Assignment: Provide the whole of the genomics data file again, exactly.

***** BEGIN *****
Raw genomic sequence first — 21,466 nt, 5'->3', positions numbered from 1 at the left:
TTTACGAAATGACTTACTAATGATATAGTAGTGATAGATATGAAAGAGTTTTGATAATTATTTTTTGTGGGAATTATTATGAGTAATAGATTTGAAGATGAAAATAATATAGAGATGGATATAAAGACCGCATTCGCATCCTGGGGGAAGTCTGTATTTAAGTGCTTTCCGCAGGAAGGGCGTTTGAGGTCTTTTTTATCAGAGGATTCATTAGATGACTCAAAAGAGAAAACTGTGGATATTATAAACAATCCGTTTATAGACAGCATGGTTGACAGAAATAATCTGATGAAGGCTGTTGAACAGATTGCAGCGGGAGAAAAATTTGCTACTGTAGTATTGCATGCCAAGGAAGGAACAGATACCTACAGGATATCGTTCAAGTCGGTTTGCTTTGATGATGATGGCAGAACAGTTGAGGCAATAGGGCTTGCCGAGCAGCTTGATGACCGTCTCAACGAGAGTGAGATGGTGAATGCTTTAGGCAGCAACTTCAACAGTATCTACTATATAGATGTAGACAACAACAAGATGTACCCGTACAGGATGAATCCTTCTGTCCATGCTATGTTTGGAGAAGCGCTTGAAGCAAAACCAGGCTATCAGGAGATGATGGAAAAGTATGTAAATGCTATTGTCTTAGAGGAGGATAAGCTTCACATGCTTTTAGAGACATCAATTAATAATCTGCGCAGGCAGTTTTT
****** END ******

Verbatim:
Raw genomic sequence first — 21,466 nt, 5'->3', positions numbered from 1 at the left:
TTTACGAAATGACTTACTAATGATATAGTAGTGATAGATATGAAAGAGTTTTGATAATTATTTTTTGTGGGAATTATTATGAGTAATAGATTTGAAGATGAAAATAATATAGAGATGGATATAAAGACCGCATTCGCATCCTGGGGGAAGTCTGTATTTAAGTGCTTTCCGCAGGAAGGGCGTTTGAGGTCTTTTTTATCAGAGGATTCATTAGATGACTCAAAAGAGAAAACTGTGGATATTATAAACAATCCGTTTATAGACAGCATGGTTGACAGAAATAATCTGATGAAGGCTGTTGAACAGATTGCAGCGGGAGAAAAATTTGCTACTGTAGTATTGCATGCCAAGGAAGGAACAGATACCTACAGGATATCGTTCAAGTCGGTTTGCTTTGATGATGATGGCAGAACAGTTGAGGCAATAGGGCTTGCCGAGCAGCTTGATGACCGTCTCAACGAGAGTGAGATGGTGAATGCTTTAGGCAGCAACTTCAACAGTATCTACTATATAGATGTAGACAACAACAAGATGTACCCGTACAGGATGAATCCTTCTGTCCATGCTATGTTTGGAGAAGCGCTTGAAGCAAAACCAGGCTATCAGGAGATGATGGAAAAGTATGTAAATGCTATTGTCTTAGAGGAGGATAAGCTTCACATGCTTTTAGAGACATCAATTAATAATCTGCGCAGGCAGTTTTT